This book is an attempt to take stock of how some of the British Labour Party's leading interpreters have analysed their subject, deriving as they do from contrasting political, theoretical, disciplinary and methodological backgrounds. It explores their often-hidden assumptions and subjects them to critical evaluation. The book outlines five strategies such as materialist; ideational; electoral; institutional; and synthetic strategies. Materialist, ideational and electoral explanatory strategies account for Labour's ideological trajectory in factors exogenous to the party. The 'new political history' is useful in understanding Labour within a less reductive framework than either the 'high' or 'from below' approaches and in more novel terms than the Left-Right positions adopted within Labour. The book assesses the contribution made to analysis of the Labour Party and labour history by thinkers of the British New Left. New Left critiques of labourism in fact represented and continued a strand of Marxist thinking on the party that can be traced back to its inception. If Ralph Miliband's role in relation to 'Bennism' is considered in comparison to his earlier attitudes, some striking points emerge about the interaction between the analytical and subjective aspects in his interpretive framework. Miliband tried to suggest that the downfall of communism was advantageous for the Left, given the extent to which the Soviet regimes had long embarrassed Western socialists such as himself. The Nairn-Anderson theses represented an ambitious attempt to pioneer a distinctive analysis of British capitalist development, its state, society and class structure.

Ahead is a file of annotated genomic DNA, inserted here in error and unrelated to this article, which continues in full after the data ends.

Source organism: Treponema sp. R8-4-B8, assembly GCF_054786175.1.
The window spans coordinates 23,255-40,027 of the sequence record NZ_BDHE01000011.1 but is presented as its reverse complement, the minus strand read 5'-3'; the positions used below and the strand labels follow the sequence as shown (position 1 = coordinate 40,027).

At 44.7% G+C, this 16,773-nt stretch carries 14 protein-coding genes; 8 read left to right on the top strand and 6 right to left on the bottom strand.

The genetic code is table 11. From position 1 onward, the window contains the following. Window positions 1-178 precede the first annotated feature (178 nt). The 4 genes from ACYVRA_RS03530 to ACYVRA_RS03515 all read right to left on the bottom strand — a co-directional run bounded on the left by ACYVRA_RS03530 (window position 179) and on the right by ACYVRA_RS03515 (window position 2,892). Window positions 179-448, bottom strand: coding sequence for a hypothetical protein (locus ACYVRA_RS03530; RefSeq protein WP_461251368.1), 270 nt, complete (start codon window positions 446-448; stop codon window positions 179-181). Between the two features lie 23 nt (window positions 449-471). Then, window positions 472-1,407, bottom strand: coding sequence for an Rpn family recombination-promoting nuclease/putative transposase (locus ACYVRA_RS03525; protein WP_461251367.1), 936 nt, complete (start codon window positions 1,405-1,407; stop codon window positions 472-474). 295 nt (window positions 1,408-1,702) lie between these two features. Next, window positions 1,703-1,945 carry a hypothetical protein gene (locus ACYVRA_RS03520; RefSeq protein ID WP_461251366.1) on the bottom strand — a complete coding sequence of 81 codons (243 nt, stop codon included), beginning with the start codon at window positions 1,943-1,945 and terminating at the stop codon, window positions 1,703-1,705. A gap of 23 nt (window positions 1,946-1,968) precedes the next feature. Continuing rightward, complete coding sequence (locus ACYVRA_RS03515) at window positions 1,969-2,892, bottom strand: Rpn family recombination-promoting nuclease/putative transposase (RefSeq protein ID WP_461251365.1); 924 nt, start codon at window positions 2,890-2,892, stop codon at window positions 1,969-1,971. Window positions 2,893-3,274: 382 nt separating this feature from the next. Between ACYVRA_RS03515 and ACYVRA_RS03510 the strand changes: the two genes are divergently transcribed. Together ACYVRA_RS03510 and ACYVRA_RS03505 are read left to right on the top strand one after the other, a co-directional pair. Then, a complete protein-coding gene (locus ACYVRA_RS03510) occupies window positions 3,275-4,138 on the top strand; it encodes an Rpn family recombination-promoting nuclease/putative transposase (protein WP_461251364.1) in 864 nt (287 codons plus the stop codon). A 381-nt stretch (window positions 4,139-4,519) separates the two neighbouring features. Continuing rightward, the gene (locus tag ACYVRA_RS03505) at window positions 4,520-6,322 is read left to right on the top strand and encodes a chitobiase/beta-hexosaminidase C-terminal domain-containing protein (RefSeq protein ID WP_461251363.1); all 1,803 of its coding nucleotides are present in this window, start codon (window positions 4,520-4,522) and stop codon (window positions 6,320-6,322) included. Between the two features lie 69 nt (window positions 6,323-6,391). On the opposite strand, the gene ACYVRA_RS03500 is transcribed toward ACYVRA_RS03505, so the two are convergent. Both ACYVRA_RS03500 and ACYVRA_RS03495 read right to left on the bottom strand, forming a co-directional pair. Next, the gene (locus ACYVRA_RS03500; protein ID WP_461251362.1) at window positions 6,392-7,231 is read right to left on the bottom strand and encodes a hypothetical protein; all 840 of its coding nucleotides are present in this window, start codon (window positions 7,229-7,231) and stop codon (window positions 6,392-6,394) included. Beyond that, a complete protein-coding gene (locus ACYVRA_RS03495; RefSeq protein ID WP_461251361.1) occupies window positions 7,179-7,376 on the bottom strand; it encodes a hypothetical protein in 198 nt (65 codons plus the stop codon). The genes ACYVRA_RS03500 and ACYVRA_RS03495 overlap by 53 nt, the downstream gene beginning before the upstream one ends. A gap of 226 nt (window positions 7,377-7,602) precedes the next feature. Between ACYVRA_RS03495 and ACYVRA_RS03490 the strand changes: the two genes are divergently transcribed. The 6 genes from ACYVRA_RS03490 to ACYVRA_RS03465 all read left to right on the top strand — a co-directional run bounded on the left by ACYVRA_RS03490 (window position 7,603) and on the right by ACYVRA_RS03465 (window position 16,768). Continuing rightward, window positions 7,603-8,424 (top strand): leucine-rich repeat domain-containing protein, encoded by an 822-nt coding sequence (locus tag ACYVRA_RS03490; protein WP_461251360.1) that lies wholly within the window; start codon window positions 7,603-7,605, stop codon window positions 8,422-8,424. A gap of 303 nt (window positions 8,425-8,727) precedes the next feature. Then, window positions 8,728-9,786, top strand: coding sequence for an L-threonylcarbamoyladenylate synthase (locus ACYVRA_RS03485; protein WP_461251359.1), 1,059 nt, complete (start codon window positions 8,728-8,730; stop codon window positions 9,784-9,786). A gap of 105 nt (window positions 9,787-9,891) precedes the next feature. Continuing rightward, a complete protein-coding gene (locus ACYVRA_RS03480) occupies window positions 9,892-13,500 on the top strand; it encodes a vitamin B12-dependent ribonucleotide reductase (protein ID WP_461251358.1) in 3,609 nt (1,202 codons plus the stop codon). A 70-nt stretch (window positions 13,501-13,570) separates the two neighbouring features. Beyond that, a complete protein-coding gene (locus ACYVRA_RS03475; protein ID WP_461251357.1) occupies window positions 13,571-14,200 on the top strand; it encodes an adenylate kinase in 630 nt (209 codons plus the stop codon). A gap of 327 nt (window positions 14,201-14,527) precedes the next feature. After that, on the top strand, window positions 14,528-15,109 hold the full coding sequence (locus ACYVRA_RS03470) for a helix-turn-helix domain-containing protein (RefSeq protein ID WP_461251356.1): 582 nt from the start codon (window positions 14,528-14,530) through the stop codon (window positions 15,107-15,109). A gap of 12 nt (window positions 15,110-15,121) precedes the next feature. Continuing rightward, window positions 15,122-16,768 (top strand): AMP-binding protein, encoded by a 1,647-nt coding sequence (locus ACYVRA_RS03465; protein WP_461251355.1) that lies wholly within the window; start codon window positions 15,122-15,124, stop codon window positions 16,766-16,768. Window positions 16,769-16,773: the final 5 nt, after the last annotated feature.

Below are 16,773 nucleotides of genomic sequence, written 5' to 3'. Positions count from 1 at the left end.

This study concerns the history of Gibraltar following its military conquest in 1704, after which sovereignty of the territory was transferred from Spain to Britain and it became a British fortress and colony. It focuses on the civilian population and shows how a substantial multi-ethnic Roman Catholic and Jewish population, derived mainly from the littorals and islands of the Mediterranean, became settled in British Gibraltar, much of it in defiance of British efforts to control entry and restrict residence. To explain why that population arrived and took root, the book also analyses the changing fortunes of the local economy over 300 years, the occupational opportunities presented and the variable living standards which resulted. Although for most of the period the British authorities primarily regarded Gibraltar as a fortress and governed it autocratically, they also began to incorporate civilians into administration, until it eventually, though still a British Overseas Territory, became internally a self-governing civilian democracy. The principal intention of the study is to show how the demographic, economic, administrative and political history of Gibraltar accounts for the construction, eventually and problematically, of a distinctive ‘Gibraltarian’ identity. With Gibraltar's political future still today contested, this is a matter of considerable political importance.